As you can see form the totals above my existing Gen IV Home Lab would not be able to keep up. Lets do keep in mind the totals for the CPU/RAM are a 1:1 ratio and doesn’t take in consolidation. For a home lab I should be able to reduce these numbers quite a bit. What I do next is review my Home lab Design Considerations. This plus the information from step two will help me to decide which hardware to select.
Home Lab Design Considerations:
|Initial Cost||How much does the Home lab solution cost to build out?
This is always top of mind for me and I do a lot of cost comparisons, research, and evaluation. For this build I found that reusing what I have plus purchasing a few more items kept my cost lower with more value then buying new or even used hardware.
|Noise||When the home lab is running how much noise will it produce, and are the noise levels appropriate for your use case?
In my design I’m looking to reduce main fan noise. My lab is in my home office so it needs to be whisper quiet.
|Heat / Power Consumption||Does the home lab produce to much heat for the intended location?
Heat/Power is always a balancing act. I want something that will not heat up my room, has enough cores to to do the job but doesn’t consume so much power I don’t want to turn it on.
|Monthly Operational Cost||Based on Power (watts) and the average cost for electricity for the USA, cost is an estimate if running for 24x7x30 days?
My home lab power needs are as follows:
|Foot Print Space and Flexibility||How much space does the solution take up. Based on the type of product you choose, how flexible is the solution when hardware or other changes are needed to expand?
What I’m really looking for are 3 x Tall tower PC Cases with maximum flexibility. This means where the power supplies are located, the amount of drives it can hold, fits many different motherboards, and has vertical / horizontal slots for Host Cards.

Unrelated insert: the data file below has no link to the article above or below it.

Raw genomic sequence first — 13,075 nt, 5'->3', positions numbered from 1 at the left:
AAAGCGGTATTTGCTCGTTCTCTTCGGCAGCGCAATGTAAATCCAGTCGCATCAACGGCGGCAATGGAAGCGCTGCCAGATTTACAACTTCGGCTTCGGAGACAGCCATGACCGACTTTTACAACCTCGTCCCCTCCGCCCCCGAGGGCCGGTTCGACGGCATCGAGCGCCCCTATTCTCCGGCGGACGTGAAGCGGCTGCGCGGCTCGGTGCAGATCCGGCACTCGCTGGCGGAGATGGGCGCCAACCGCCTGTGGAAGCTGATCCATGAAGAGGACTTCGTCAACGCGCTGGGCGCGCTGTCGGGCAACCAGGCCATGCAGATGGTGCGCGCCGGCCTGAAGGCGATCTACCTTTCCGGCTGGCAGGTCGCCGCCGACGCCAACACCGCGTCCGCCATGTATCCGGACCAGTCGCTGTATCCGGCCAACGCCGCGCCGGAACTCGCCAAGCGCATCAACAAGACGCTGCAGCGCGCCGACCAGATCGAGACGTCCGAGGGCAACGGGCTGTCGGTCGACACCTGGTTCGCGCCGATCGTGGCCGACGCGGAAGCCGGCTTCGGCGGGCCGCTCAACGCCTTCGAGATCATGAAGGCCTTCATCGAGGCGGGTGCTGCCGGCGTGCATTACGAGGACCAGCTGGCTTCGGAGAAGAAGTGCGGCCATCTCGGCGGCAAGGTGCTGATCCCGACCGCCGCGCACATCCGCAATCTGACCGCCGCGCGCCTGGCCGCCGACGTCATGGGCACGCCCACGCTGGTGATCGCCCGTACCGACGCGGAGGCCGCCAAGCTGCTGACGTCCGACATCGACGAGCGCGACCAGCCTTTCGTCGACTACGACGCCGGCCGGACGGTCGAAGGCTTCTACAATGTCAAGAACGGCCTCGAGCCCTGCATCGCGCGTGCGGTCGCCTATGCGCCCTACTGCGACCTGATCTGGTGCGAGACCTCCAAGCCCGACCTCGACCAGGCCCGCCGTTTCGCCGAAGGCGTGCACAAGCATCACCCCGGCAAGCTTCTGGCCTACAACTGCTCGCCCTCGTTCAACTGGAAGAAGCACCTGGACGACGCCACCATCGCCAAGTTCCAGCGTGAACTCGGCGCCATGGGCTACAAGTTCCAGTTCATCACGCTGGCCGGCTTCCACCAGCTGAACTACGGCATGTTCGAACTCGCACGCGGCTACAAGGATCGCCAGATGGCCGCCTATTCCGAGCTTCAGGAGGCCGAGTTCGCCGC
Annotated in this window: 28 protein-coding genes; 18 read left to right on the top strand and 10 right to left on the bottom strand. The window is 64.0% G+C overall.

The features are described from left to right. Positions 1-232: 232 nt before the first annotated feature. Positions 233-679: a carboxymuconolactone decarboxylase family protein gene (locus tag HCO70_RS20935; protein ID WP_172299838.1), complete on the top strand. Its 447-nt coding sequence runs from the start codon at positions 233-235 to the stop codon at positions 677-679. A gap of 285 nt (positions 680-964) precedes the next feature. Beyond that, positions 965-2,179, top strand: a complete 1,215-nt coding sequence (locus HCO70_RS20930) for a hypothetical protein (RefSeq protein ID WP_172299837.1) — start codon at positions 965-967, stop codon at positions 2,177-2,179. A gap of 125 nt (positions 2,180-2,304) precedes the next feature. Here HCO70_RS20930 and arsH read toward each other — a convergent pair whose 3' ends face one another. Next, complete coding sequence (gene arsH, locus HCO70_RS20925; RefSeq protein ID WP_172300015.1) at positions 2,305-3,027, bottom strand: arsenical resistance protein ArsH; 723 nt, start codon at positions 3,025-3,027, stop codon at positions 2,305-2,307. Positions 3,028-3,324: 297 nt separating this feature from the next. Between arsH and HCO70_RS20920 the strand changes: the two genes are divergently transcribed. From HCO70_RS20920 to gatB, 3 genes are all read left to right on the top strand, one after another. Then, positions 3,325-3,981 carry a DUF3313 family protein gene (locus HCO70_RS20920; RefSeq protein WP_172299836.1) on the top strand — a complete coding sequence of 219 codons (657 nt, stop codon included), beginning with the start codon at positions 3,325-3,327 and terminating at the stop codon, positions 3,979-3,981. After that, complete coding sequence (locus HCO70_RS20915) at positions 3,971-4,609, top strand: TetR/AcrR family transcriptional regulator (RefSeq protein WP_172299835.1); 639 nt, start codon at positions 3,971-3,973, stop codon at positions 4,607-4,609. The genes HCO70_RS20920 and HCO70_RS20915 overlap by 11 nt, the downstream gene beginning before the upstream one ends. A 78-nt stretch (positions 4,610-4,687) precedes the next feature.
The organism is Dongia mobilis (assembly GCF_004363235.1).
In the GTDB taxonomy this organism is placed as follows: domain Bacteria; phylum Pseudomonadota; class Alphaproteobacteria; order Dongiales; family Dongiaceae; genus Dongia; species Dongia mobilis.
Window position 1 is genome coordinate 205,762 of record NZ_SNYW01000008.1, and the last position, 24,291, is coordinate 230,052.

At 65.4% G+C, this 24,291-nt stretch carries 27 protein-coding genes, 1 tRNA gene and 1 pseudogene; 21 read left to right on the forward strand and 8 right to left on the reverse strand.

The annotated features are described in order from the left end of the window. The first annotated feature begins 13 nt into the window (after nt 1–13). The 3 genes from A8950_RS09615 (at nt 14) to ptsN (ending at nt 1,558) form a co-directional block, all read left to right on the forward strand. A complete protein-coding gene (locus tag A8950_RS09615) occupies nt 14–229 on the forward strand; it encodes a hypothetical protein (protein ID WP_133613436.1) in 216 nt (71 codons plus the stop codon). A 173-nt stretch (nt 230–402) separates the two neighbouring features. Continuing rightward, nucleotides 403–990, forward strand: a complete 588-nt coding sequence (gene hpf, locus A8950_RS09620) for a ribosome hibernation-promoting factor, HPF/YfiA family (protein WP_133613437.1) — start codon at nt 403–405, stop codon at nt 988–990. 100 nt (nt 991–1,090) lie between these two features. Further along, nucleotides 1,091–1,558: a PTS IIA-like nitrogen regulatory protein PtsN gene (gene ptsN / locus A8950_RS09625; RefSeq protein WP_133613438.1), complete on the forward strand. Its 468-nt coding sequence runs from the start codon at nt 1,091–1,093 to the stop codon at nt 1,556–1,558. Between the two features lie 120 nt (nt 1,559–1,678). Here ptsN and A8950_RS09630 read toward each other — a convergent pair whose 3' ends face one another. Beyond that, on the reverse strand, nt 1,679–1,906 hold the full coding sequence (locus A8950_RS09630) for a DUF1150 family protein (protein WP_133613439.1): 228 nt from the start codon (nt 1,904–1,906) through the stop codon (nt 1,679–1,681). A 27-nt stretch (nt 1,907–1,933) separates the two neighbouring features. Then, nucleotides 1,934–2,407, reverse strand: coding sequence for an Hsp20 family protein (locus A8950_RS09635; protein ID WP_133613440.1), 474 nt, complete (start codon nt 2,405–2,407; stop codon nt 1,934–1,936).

|Software products are constantly adding new requirements for home labs (example: 10Gbe Networks, or more HDD/SDD) How does the solution align to bleeding edge products without major over haul?
If I build this system beefy enough I should be able to be in the position to run just about any software that comes my way.
|Hands on Software||Measures viability from the ESXi layer through the entire stack of products
My new system should be designed to accommodate the software stack mentioned in step 2
|Hands on Hardware||Considers the effectiveness of the hardware solution to real world technologies
Choosing a system that allows the most flexibility is key here to be future looking
|ESXi / vSAN HCL Support||How does the hardware align to the Hardware compatibility guides
Not top of mind for a Home lab as I’m not looking for VMware to support it. However, the closer I can get to the HCL the better off I will be.
Hyper Converged Infrastructure
|How well does the solution adapt to HCI (vSAN)